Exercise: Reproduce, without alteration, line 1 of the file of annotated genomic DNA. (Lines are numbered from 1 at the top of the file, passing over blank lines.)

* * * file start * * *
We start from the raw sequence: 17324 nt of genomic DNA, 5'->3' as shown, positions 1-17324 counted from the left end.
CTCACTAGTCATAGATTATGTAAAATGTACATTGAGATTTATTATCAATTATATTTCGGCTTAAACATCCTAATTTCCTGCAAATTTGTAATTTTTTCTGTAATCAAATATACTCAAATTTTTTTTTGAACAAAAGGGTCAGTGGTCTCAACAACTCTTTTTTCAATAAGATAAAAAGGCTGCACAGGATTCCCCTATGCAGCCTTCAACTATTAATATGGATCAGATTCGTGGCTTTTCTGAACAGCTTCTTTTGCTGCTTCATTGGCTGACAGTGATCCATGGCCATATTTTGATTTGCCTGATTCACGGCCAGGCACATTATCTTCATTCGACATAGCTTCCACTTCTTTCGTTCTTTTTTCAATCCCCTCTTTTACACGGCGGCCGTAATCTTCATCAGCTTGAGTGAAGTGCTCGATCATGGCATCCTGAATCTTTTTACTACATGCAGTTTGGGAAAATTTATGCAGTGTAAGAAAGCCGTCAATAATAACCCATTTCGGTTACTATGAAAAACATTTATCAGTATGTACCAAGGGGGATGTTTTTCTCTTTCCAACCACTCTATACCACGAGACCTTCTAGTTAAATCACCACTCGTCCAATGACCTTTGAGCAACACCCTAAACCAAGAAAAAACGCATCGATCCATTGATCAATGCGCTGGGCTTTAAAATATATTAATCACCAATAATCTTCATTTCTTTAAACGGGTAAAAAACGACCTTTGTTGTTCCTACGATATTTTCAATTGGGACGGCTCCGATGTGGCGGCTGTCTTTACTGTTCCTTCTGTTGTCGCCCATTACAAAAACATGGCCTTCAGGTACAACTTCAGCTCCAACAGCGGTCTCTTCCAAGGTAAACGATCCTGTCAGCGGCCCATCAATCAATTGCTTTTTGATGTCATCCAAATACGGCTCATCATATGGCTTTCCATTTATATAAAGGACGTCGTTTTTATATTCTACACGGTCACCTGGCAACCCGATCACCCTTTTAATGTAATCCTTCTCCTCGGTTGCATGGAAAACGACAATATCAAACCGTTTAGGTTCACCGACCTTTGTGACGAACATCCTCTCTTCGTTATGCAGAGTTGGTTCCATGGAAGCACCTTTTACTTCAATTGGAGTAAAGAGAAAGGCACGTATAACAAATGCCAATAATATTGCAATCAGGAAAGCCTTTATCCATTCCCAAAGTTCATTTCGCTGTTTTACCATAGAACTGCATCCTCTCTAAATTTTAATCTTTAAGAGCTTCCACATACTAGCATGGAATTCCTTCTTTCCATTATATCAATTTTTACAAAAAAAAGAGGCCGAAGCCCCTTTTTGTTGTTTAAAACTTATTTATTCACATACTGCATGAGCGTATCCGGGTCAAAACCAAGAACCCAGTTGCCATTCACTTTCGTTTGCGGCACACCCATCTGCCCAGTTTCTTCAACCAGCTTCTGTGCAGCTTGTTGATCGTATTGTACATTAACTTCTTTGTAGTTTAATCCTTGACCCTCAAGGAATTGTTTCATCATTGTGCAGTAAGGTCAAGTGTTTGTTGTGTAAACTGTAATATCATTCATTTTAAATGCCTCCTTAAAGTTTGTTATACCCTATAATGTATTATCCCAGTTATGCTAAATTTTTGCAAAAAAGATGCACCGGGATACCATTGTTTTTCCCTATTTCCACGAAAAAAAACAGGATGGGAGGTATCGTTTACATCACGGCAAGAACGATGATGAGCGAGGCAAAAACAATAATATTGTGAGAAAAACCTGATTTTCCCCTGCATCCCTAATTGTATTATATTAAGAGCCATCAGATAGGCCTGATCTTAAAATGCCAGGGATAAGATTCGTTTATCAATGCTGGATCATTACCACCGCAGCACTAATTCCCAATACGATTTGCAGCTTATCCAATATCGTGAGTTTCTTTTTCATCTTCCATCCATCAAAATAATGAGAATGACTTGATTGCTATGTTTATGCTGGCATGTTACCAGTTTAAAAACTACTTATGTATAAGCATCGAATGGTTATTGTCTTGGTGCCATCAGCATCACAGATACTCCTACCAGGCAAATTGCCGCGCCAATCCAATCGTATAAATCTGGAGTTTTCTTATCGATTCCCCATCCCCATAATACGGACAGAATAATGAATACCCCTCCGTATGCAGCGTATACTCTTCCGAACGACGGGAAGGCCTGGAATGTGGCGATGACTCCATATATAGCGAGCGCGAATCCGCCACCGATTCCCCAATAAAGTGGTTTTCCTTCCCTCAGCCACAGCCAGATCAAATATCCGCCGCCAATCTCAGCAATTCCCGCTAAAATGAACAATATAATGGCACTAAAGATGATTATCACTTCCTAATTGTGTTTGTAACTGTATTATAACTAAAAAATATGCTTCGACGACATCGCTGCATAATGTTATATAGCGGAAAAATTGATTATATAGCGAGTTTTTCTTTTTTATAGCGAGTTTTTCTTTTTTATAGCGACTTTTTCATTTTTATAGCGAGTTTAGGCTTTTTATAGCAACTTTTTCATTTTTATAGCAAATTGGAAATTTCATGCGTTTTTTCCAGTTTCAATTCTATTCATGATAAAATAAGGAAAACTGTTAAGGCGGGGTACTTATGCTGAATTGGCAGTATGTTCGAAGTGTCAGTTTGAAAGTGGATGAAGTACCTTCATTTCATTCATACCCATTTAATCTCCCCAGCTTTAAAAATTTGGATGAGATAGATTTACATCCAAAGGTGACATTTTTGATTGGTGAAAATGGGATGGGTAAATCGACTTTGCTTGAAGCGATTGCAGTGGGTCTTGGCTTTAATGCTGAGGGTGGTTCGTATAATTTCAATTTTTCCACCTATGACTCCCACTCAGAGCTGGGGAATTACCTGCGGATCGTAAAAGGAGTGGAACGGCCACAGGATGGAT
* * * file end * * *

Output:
We start from the raw sequence: 17324 nt of genomic DNA, 5'->3' as shown, positions 1-17324 counted from the left end.